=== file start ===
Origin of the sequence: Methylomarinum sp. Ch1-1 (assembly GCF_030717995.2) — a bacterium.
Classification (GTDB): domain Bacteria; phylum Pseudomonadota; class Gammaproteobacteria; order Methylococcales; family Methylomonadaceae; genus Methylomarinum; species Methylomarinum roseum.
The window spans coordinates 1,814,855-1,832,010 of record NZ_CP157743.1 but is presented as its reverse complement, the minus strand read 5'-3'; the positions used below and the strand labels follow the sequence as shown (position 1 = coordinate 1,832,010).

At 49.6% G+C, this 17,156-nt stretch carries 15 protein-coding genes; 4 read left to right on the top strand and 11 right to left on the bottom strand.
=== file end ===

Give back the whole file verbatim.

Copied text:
Origin of the sequence: Methylomarinum sp. Ch1-1 (assembly GCF_030717995.2) — a bacterium.
Classification (GTDB): domain Bacteria; phylum Pseudomonadota; class Gammaproteobacteria; order Methylococcales; family Methylomonadaceae; genus Methylomarinum; species Methylomarinum roseum.
The window spans coordinates 1,814,855-1,832,010 of record NZ_CP157743.1 but is presented as its reverse complement, the minus strand read 5'-3'; the positions used below and the strand labels follow the sequence as shown (position 1 = coordinate 1,832,010).

At 49.6% G+C, this 17,156-nt stretch carries 15 protein-coding genes; 4 read left to right on the top strand and 11 right to left on the bottom strand.